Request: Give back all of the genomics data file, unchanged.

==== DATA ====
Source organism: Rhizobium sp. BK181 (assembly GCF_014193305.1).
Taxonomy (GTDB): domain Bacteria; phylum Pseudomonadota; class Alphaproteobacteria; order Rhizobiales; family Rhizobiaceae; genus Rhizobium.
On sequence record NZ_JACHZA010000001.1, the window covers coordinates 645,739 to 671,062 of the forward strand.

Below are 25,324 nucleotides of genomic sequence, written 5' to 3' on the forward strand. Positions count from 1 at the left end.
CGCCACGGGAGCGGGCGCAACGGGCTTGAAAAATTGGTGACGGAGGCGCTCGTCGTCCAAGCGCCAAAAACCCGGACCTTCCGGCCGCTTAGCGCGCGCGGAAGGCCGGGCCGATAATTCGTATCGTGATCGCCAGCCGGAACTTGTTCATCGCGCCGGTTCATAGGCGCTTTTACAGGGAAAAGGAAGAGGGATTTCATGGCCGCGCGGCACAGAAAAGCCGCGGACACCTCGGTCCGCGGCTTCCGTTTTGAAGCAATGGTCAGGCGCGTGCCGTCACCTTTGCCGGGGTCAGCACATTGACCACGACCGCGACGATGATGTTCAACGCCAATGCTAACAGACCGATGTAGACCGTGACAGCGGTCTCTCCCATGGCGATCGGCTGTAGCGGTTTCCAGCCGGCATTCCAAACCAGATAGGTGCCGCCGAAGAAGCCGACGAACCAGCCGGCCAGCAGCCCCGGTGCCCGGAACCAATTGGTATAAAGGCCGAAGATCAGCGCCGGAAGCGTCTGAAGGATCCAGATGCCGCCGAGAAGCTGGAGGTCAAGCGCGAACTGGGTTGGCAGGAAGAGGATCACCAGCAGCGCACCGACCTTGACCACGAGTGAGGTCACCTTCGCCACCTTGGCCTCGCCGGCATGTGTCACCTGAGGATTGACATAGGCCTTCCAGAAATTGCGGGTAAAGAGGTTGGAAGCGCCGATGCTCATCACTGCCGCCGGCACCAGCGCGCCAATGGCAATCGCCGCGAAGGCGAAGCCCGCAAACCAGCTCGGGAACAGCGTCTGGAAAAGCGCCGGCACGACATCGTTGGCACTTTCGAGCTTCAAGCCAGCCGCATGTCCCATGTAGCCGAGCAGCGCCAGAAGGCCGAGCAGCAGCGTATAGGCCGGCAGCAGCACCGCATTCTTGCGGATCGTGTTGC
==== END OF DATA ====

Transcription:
Source organism: Rhizobium sp. BK181 (assembly GCF_014193305.1).
Taxonomy (GTDB): domain Bacteria; phylum Pseudomonadota; class Alphaproteobacteria; order Rhizobiales; family Rhizobiaceae; genus Rhizobium.
On sequence record NZ_JACHZA010000001.1, the window covers coordinates 645,739 to 671,062 of the forward strand.

Below are 25,324 nucleotides of genomic sequence, written 5' to 3' on the forward strand. Positions count from 1 at the left end.
CGCCACGGGAGCGGGCGCAACGGGCTTGAAAAATTGGTGACGGAGGCGCTCGTCGTCCAAGCGCCAAAAACCCGGACCTTCCGGCCGCTTAGCGCGCGCGGAAGGCCGGGCCGATAATTCGTATCGTGATCGCCAGCCGGAACTTGTTCATCGCGCCGGTTCATAGGCGCTTTTACAGGGAAAAGGAAGAGGGATTTCATGGCCGCGCGGCACAGAAAAGCCGCGGACACCTCGGTCCGCGGCTTCCGTTTTGAAGCAATGGTCAGGCGCGTGCCGTCACCTTTGCCGGGGTCAGCACATTGACCACGACCGCGACGATGATGTTCAACGCCAATGCTAACAGACCGATGTAGACCGTGACAGCGGTCTCTCCCATGGCGATCGGCTGTAGCGGTTTCCAGCCGGCATTCCAAACCAGATAGGTGCCGCCGAAGAAGCCGACGAACCAGCCGGCCAGCAGCCCCGGTGCCCGGAACCAATTGGTATAAAGGCCGAAGATCAGCGCCGGAAGCGTCTGAAGGATCCAGATGCCGCCGAGAAGCTGGAGGTCAAGCGCGAACTGGGTTGGCAGGAAGAGGATCACCAGCAGCGCACCGACCTTGACCACGAGTGAGGTCACCTTCGCCACCTTGGCCTCGCCGGCATGTGTCACCTGAGGATTGACATAGGCCTTCCAGAAATTGCGGGTAAAGAGGTTGGAAGCGCCGATGCTCATCACTGCCGCCGGCACCAGCGCGCCAATGGCAATCGCCGCGAAGGCGAAGCCCGCAAACCAGCTCGGGAACAGCGTCTGGAAAAGCGCCGGCACGACATCGTTGGCACTTTCGAGCTTCAAGCCAGCCGCATGTCCCATGTAGCCGAGCAGCGCCAGAAGGCCGAGCAGCAGCGTATAGGCCGGCAGCAGCACCGCATTCTTGCGGATCGTGTTGC